Days after lighting the Olympic cauldron to get the Games underway, Naomi Osaka was eliminated from the Tokyo Olympics.
The No. 2 ranked tennis player in the world was knocked out of the tennis tournament in the third round Tuesday by Marketa Vondrousova of the Czech Republic, 6-1, 6-4.
Osaka beat China's Zheng Saisai in the first round and Switzerland's Viktorija Golubic in the second round.
Osaka on Tuesday was down four games in less than 15 minutes. The four-time Grand Slam champion then won her first service game but ended up losing the set 6-1 in just 24 minutes.
During a long rally at the top of the second set, Osaka quickly broke serve to win two straight games. The match then became a roller coaster as Vondrousova battled back to even the score, and the opponents began trading games while holding serve. Throughout the match, Osaka stood far behind the baseline and missed a number of the Czech's signature drop shots.
Up 5-4 in the second, Vondrousova managed to break Osaka's serve one more time — and win the match.
After the match, organizers said that Osaka left the venue and would not be talking to the media, the Associated Press reported.
But she returned briefly and was asked about whether her recent break from tennis or the hot, humid weather factored into Tuesday's outcome.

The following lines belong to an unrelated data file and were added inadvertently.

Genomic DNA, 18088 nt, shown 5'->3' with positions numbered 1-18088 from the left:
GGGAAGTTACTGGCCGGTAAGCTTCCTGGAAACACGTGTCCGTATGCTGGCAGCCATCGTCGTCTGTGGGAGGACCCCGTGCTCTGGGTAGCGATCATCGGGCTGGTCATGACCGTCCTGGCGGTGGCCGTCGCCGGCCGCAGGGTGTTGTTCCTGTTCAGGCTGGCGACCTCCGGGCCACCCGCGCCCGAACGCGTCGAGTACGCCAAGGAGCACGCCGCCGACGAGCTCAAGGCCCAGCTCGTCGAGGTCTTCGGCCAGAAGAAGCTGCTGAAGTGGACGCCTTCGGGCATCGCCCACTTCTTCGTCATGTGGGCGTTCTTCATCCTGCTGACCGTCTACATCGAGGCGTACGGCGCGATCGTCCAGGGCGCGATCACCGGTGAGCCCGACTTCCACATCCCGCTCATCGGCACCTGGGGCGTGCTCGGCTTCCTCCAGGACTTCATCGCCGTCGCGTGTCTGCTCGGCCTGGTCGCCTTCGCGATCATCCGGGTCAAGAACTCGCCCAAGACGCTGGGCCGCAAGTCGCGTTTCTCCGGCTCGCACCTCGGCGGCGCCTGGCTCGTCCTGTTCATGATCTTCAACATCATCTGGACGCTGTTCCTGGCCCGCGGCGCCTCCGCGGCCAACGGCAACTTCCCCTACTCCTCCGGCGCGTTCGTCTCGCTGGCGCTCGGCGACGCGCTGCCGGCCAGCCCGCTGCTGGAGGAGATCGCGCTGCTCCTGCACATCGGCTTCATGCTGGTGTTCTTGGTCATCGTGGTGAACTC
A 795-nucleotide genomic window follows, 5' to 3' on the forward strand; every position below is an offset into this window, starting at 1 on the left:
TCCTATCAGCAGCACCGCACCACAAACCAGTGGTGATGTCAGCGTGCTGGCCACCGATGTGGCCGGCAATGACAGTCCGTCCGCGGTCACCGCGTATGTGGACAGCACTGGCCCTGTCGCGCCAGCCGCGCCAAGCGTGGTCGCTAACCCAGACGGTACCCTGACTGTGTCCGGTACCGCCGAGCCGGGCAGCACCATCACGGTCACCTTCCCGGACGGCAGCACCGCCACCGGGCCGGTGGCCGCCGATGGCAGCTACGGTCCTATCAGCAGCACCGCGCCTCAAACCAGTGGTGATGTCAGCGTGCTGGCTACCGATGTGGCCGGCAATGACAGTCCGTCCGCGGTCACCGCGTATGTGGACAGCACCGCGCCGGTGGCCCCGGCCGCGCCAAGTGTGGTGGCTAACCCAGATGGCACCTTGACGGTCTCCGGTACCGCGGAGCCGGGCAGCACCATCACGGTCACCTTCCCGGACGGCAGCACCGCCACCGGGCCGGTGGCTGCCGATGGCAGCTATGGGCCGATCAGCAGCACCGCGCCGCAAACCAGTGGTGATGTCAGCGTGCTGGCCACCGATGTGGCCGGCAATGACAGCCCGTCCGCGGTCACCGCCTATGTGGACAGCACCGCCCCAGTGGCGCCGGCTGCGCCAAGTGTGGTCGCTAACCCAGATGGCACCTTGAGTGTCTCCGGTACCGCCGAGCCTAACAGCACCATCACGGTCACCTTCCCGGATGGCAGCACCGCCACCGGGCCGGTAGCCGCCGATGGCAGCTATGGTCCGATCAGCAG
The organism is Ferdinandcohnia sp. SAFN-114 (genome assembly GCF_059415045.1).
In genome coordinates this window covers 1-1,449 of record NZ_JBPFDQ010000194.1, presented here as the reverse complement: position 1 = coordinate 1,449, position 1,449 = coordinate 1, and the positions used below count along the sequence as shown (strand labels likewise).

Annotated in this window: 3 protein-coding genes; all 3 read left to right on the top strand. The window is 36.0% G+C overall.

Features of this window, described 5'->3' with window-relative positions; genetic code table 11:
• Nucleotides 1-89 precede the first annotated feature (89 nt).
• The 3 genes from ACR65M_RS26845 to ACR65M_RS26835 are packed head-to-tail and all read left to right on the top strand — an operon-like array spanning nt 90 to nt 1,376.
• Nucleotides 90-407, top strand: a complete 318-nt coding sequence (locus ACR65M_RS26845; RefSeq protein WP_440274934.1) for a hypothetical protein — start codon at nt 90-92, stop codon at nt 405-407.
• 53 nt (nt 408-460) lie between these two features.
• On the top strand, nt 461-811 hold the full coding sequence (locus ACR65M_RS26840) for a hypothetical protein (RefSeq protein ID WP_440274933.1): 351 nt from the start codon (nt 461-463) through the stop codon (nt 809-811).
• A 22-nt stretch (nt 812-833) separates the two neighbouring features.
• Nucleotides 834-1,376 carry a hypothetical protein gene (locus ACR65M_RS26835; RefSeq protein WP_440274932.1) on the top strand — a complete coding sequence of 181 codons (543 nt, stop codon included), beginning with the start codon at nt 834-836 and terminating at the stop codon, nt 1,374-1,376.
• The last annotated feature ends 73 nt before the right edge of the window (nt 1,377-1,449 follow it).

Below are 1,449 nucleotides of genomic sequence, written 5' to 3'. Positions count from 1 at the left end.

"I would say that everyone played in the same conditions, so it didn’t really matter that much," Osaka said.
Osaka, 23, returned to the court for the Olympics after a two-month mental-health break.
She withdrew from the French Open in May and did not compete at Wimbledon.
In quitting the French Open, she cited anxiety and said she did not want to do media interviews at that event, saying that she said she wanted to prioritize her mental health.
Osaka also said that she "suffered long bouts of depression" since being catapulted into the national spotlight after a controversial victory over Serena Williams in the U.S. Open of 2018.
"The best thing for the tournament, the other players and my well-being is that I withdraw so that everyone can get back to focusing on the tennis going on in Paris," she said in May. "I never wanted to be a distraction and accept that my timing was not ideal and my message could have been clearer."
Osaka said before the Tokyo Games that she felt recharged by the break, and she hoped the attention to it let others know that it is OK to talk about mental health issues.
"I just had to believe in myself from the beginning," Vondrousova said after Tuesday's victory. Vondrousova is a former French Open finalist. "I felt really good from the beginning."
Osaka was born in Japan but came to the United States as a child and was raised in America and was a dual citizen. She gave up her U.S. citizenship and is playing for Japan. Under Japanese law, dual citizens are required to make a “declaration of choice,” renouncing one of their citizenships before their 22nd birthday.
Osaka's loss was the second upset of a top-ranked player in the Tokyo Olympics.
Ashleigh Barty of Australia, the No. 1 ranked player, was ousted in the first round to Spain's Sara Sorribes Tormo.
This story originally appeared on NBCNews.com.